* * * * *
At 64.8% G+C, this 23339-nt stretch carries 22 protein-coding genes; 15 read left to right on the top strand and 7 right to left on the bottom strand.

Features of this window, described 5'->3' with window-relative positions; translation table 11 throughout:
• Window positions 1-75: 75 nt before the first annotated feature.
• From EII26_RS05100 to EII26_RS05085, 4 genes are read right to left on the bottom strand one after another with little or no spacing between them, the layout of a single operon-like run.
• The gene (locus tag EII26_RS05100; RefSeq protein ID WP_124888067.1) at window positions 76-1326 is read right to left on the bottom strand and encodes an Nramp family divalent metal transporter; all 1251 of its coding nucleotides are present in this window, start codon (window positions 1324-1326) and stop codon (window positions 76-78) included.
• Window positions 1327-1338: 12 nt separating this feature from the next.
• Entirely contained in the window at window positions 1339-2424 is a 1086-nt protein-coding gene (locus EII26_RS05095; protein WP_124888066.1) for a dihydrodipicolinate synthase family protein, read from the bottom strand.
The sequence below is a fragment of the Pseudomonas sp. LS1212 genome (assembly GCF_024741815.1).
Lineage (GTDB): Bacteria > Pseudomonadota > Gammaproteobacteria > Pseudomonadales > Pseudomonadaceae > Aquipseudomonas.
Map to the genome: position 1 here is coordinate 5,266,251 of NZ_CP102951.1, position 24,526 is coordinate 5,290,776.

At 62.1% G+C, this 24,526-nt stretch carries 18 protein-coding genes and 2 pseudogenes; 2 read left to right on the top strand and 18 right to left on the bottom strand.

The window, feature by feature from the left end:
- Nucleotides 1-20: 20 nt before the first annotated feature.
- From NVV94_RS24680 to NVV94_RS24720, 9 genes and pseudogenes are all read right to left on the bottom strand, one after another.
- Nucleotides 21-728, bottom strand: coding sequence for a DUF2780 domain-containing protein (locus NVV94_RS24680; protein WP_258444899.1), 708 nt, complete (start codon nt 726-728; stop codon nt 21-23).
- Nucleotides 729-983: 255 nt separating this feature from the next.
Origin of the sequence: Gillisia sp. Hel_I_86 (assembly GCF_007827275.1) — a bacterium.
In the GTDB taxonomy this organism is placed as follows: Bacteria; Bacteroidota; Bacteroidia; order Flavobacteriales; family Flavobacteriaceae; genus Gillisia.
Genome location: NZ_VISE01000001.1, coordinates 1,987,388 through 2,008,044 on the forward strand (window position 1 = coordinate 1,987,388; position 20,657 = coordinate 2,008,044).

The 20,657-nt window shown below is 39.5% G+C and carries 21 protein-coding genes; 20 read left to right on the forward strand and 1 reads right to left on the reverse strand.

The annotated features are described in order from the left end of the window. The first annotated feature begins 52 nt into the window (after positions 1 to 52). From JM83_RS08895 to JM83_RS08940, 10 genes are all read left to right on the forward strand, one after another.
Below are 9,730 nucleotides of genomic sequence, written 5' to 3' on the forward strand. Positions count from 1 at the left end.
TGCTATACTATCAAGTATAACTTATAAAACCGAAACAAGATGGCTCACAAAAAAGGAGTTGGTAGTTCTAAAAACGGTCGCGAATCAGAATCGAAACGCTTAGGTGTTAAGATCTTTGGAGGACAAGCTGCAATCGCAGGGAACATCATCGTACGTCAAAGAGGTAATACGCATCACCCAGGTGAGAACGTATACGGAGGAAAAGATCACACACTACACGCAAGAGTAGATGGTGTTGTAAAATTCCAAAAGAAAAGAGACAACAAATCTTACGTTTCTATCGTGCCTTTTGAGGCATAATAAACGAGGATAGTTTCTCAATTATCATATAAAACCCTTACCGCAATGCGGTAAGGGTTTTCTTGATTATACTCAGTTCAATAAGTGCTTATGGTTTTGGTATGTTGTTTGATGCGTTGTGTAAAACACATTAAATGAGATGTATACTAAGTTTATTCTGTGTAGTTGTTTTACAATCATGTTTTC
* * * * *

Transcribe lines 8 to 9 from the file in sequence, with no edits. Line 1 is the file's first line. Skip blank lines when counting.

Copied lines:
The sequence below is a fragment of the Pseudomonas sp. LS1212 genome (assembly GCF_024741815.1).
Lineage (GTDB): Bacteria > Pseudomonadota > Gammaproteobacteria > Pseudomonadales > Pseudomonadaceae > Aquipseudomonas.